Three types of flu shots availableFlu prevention comes in a variety of forms for the upcoming influenza season, with a few different vaccine options. “We’ve got injections and (nasal) spray, and this year, we do have the high dose … for people 65 and older,” said Marcia Bollingberg, director of nursing at Central Valley Health District.
By: Kari Lucin, The Jamestown Sun
Flu prevention comes in a variety of forms for the upcoming influenza season, with a few different vaccine options.
“We’ve got injections and (nasal) spray, and this year, we do have the high dose … for people 65 and older,” said Marcia Bollingberg, director of nursing at Central Valley Health District.
Three types of flu shots are available, according to the Centers for Disease Control and Prevention.
All of them, as well as the nasal spray, have been tested and approved to prevent three different strains of the influenza virus.
Influenza is not the stomach flu or a common cold. It is a potentially severe respiratory illness whose symptoms include fever, cough, sore throat, a runny or stuffy nose, headaches, aches and fatigue, as well as, sometimes, vomiting and diarrhea, according to the CDC.
“People get very sick, and it can lead to pneumonia and death,” said Robin Iszler, unit administrator with Central Valley Health District.
Only about 50 percent of people infected with the flu will develop its classic symptoms, and it is possible to have the flu without any fever.
Complications of the flu include pneumonia and inflammation of the heart, according to the CDC, as well as dehydration, ear or sinus infections and worsening of chronic health conditions, according to CVHD.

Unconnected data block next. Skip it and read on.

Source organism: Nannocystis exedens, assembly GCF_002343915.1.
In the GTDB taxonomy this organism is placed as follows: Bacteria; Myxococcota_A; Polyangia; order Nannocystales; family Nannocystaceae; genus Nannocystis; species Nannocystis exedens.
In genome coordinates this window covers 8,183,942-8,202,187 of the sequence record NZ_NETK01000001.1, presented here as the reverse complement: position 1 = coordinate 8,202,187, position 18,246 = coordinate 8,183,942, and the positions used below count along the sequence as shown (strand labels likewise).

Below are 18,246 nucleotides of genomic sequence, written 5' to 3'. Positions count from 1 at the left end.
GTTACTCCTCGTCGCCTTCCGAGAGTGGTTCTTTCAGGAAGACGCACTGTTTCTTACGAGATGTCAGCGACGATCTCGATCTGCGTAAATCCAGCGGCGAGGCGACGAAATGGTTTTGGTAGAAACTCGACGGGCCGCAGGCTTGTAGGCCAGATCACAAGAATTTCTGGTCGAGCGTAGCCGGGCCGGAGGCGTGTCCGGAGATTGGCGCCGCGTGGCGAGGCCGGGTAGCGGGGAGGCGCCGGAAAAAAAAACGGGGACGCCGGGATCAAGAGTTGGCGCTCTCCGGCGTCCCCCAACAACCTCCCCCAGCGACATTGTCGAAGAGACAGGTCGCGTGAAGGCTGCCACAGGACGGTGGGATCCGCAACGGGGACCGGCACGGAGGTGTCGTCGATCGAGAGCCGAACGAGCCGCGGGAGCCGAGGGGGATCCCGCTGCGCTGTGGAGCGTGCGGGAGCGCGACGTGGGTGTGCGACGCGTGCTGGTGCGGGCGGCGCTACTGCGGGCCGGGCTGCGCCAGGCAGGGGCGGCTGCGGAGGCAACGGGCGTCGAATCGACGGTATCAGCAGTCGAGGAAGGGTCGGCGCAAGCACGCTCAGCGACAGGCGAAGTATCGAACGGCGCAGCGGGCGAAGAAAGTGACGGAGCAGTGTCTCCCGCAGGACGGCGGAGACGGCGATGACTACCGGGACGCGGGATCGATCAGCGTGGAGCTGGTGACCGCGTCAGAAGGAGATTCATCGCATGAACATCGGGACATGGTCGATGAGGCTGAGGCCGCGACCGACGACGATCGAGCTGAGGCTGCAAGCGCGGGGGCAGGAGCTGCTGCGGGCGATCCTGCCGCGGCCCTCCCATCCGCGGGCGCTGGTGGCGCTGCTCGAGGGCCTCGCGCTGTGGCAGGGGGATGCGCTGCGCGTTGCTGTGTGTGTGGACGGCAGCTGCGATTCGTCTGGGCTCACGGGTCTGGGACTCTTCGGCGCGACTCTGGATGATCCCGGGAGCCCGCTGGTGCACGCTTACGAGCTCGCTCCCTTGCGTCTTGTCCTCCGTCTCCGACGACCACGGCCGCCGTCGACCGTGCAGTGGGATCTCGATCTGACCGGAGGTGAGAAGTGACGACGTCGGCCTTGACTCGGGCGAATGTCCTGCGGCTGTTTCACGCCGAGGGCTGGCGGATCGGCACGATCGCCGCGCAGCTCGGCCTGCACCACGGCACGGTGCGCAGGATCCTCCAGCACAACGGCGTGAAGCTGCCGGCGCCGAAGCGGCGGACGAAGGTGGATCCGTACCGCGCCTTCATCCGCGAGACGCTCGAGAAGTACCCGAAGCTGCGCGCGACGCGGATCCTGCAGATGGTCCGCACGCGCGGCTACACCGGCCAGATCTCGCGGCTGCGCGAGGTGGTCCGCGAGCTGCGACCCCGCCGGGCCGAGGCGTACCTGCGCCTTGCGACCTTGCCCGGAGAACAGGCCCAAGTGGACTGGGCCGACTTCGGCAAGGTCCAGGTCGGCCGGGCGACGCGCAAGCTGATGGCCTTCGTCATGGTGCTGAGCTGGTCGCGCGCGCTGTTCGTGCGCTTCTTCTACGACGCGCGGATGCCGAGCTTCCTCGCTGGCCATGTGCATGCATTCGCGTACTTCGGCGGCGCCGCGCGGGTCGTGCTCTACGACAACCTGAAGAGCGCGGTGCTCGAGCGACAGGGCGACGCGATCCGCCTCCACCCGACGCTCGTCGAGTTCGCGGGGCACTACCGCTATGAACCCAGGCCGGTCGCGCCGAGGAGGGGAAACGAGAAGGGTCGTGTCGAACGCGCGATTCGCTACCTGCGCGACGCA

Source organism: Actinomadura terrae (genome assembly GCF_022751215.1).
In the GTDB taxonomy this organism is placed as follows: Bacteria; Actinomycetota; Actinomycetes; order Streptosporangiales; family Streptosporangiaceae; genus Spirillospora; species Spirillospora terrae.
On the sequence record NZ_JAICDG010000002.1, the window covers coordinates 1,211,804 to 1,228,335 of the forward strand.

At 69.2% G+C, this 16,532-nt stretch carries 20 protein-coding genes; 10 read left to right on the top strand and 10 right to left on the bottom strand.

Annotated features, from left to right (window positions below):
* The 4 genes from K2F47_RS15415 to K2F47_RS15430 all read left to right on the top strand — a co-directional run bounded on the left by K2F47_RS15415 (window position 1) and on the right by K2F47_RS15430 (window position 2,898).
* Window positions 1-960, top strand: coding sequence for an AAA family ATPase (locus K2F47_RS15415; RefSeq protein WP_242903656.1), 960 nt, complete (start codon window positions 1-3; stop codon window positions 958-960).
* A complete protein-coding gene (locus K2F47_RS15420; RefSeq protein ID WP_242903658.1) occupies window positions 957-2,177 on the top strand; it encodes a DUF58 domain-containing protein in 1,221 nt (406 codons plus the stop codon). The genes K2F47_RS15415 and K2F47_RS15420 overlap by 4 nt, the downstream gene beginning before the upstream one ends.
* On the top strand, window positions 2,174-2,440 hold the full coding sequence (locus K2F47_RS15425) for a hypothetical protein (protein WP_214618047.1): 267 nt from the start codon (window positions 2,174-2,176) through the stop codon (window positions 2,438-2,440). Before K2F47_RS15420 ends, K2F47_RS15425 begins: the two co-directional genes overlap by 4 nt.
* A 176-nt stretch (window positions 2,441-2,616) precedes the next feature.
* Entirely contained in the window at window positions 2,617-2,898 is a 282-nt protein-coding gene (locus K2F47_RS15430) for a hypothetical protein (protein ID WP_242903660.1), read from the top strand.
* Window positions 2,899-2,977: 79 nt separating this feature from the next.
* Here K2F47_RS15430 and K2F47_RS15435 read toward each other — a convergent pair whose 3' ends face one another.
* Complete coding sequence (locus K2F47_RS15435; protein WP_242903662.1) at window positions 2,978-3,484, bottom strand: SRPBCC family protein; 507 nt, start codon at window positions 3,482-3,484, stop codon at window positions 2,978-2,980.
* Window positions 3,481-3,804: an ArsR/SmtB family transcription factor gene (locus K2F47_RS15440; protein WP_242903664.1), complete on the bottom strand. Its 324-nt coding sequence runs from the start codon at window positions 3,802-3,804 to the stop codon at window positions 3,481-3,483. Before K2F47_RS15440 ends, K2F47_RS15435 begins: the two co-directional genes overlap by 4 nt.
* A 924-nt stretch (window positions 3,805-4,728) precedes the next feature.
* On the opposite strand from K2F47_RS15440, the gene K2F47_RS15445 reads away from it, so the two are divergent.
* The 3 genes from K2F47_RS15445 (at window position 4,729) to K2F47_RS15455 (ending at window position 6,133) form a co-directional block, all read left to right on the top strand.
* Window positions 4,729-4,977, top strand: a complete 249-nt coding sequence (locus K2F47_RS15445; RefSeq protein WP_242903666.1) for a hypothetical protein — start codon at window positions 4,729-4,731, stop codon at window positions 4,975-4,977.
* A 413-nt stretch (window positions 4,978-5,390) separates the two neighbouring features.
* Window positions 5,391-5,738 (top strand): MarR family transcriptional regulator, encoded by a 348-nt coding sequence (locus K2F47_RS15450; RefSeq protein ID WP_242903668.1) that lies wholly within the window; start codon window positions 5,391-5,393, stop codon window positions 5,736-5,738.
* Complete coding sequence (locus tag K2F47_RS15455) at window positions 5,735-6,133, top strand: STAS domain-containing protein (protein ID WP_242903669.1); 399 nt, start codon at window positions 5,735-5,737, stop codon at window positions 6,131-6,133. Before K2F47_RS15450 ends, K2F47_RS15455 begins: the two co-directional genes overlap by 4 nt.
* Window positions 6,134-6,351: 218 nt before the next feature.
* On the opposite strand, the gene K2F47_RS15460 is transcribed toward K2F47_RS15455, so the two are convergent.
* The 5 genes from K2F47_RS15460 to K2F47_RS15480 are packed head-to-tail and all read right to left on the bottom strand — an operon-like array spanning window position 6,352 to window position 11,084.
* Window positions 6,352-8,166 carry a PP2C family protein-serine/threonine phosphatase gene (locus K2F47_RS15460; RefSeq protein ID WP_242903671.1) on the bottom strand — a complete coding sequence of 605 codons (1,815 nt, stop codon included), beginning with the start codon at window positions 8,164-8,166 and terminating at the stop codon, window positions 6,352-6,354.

Annually, an average of 23,607 people die from the flu, and approximately 90 percent of them are age 65 and older.
Flu season can begin as early as October and can last through May, according to the CDC, and new shots are needed every year because the flu viruses change.
People who are especially at risk for the flu and complications of the flu include people who are pregnant or age 65 or older, as well as people who have chronic medical conditions, such as asthma, heart disease, morbid obesity, heart disease, or neurological and neurodevelopmental conditions and people with compromised immune systems due to chemotherapy, HIV or other factors.
Parents, grandparents and siblings of infants should also be sure to get vaccinated, Iszler said.
People should be well when they go in for their shots, she added.
If immune-compromised, people should be sure to check with their doctors before getting the vaccine, too, Bollingberg said.
Typically, flu vaccines cost about $25 to $40 without insurance, but in most cases insurance carriers will pay the whole cost of the vaccine. People without insurance can receive assistance with the costs of the shot at CVHD.
Vaccine options include:
* The regular seasonal flu shot, which is injected into muscle. It has been approved for use in people 6 months of age and older, according to the CDC.
* The high-dose flu vaccine, for people age 65 and older, which is also injected into muscle.
“Their immune system is a little more compromised and this gives them better protection,” Bollingberg said of the higher-potency vaccine.
* The intradermal vaccine, which is injected into the skin, and is approved for people 18 to 64 years of age.
* The nasal spray flu vaccine, which is approved for healthy people age 2 through 49 who aren’t pregnant.
“Even the flu shot for the arm, there’s different formulations for different age groups,” Iszler said. CVHD has the regular flu shot, the nasal spray, and for the first time, the high-dose shot.
CVHD offers flu shots for children at a minimal cost, and the organization will visit area schools in October to administer the vaccine to children. Consent forms are available at centralvalleyhealth.org.
CVHD will also visit businesses or organizations to administer vaccines if requested, Bollingberg said, and at least 40 businesses a year in Jamestown have their employees vaccinated.
“They want to keep their employees well,” she said.
Sun reporter Kari Lucin
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